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  Sprite Based 3D in Java?  (Read 311 times)
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Online Jacob Pickens

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Do things you don't know how.


« Posted 2014-03-24 00:42:07 »

I want to do something cool like Prelude of the Chambered or I'm Scared. It's that fancy but simplistic style of 3D where ever object in the game is a sprite and not a 3D model. I'm sure most of you guys know what I'm talking about so I won't go into extreme detail but here are some pretty images:









So, how would I do this in Java? I already know Notch and many other people can do it, and I'd like to add myself to that list.

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Offline BurntPizza

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« Reply #1 - Posted 2014-03-24 00:45:39 »

Look up 3D projection. Don't be scared of the matrices, you can either trust that they work or use lots of trig.

Also, why not look at the source for PotC: https://github.com/skeeto/Prelude-of-the-Chambered?

And from the /r/gamedev sidebar: http://euclideanspace.com/

Very simple, likely crappy method off the top of my head would be to project all your geometry to 2D, and flood-fill in the spaces between points with solid color, starting with the shapes that are farthest away. That should get you started.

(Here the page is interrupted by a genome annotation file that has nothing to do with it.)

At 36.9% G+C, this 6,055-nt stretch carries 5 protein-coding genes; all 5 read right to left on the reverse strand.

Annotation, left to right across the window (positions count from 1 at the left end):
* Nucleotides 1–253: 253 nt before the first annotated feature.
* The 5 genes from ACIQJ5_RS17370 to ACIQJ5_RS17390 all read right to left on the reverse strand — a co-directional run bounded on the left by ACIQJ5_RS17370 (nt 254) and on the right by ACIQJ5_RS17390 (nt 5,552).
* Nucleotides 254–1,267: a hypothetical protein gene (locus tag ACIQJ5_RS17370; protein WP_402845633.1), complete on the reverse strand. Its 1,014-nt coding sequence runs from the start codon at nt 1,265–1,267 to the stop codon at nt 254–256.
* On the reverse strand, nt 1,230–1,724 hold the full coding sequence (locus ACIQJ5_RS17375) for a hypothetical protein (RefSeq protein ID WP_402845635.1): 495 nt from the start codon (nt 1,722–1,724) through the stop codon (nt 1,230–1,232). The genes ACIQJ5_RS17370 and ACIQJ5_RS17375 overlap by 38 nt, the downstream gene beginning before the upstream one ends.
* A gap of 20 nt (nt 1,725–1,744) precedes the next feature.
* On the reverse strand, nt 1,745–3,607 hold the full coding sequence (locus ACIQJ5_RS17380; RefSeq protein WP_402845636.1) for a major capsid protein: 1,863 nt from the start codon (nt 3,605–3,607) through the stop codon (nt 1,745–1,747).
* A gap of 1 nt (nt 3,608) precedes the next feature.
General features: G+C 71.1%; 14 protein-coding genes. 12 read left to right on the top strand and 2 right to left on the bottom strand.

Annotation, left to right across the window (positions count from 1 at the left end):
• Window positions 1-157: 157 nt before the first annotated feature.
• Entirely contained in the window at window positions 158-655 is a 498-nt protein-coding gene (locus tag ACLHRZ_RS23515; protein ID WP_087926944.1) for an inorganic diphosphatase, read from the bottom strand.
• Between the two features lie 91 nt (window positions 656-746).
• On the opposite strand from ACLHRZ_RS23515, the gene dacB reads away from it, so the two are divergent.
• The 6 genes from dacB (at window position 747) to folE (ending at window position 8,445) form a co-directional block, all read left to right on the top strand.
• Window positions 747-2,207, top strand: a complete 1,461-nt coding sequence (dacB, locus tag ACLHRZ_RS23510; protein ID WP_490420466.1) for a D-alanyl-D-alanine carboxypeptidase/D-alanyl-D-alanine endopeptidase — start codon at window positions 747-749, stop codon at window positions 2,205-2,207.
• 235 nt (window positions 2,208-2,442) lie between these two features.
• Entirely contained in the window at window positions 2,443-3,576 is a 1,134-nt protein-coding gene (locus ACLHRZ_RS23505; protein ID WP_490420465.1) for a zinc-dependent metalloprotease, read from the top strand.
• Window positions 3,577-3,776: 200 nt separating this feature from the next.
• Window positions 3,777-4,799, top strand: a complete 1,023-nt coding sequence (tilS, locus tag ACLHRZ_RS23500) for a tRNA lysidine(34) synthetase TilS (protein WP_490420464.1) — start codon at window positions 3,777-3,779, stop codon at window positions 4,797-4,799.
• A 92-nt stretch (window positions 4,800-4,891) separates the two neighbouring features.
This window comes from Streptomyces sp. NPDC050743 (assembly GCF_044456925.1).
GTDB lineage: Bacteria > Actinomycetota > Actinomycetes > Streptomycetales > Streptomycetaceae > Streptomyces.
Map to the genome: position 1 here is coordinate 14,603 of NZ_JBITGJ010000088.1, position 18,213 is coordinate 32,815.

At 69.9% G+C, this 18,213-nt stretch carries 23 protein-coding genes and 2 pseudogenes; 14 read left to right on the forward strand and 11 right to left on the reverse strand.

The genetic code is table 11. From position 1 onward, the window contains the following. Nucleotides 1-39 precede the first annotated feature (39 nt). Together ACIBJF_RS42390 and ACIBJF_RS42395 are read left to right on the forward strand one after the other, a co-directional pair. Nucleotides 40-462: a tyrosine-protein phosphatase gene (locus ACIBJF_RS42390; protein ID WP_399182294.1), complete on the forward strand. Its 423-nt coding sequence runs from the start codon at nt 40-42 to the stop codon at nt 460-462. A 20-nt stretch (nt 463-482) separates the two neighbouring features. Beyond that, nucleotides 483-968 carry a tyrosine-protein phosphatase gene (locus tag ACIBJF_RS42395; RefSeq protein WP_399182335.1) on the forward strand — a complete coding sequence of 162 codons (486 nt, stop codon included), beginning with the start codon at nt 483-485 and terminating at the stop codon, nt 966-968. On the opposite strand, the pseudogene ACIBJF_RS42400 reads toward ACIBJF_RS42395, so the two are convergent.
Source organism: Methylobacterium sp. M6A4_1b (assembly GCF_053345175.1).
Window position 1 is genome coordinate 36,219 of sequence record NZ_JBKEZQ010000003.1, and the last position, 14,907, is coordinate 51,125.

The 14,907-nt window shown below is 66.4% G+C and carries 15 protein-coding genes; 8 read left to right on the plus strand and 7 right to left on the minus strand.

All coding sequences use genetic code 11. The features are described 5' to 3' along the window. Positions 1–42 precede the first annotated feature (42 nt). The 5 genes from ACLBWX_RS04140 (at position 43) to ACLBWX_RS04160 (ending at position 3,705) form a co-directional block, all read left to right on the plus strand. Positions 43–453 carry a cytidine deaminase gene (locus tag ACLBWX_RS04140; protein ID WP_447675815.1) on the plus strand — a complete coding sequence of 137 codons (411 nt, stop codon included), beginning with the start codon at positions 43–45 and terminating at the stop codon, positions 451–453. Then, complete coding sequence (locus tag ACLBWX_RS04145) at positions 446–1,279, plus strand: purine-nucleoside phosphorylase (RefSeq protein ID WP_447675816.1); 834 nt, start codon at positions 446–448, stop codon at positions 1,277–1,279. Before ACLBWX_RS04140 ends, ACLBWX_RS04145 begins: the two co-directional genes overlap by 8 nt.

Edit: Note that what I just said is applicable for J2D or similar DIY rendering. If you are using lwjgl or similar, just use that.
You can use Decals or ShapeRenderer in libGDX for this kind of thing: http://www.mediafire.com/download/5ktjwqs6s3bjyjv/Tiles.jar (From a topic I made a while ago, WASD to 'walk')
Offline Longarmx
« Reply #2 - Posted 2014-03-24 03:14:19 »

These still are models probably. Just a simple quad in 3d space accomplishes this same thing.

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Offline aldacron

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« Reply #3 - Posted 2014-03-24 09:18:12 »

This technique is called raycasting. Hit Google up for raycasting tutorials and you can find a lot of stuff out there. Plus, it you can find it (out of print for a while now), the book "Gardens of Imagination" by Christopher Lampton is a really good treatment of the topic. He shows a few different approaches to it.

IMO, raycasting can be a fun and interesting thing to learn, but I wouldn't spend too much time on it. Even if you're looking to make a game with that sort of retro feel to it, it's probably better to use a simple shader-based renderer with cubed geometry for the world and billboard sprites for the entities. With a little bit of matrix manipulation and the right texture filtering, you can probably get nice looking view that brings the old games to mind but looks much better than an actual raycast engine.
Offline gouessej
« Reply #4 - Posted 2014-03-24 09:56:18 »

I agree with aldacron and raycasting is slow and can have an important memory footprint. I used it at the very beginning of my project.

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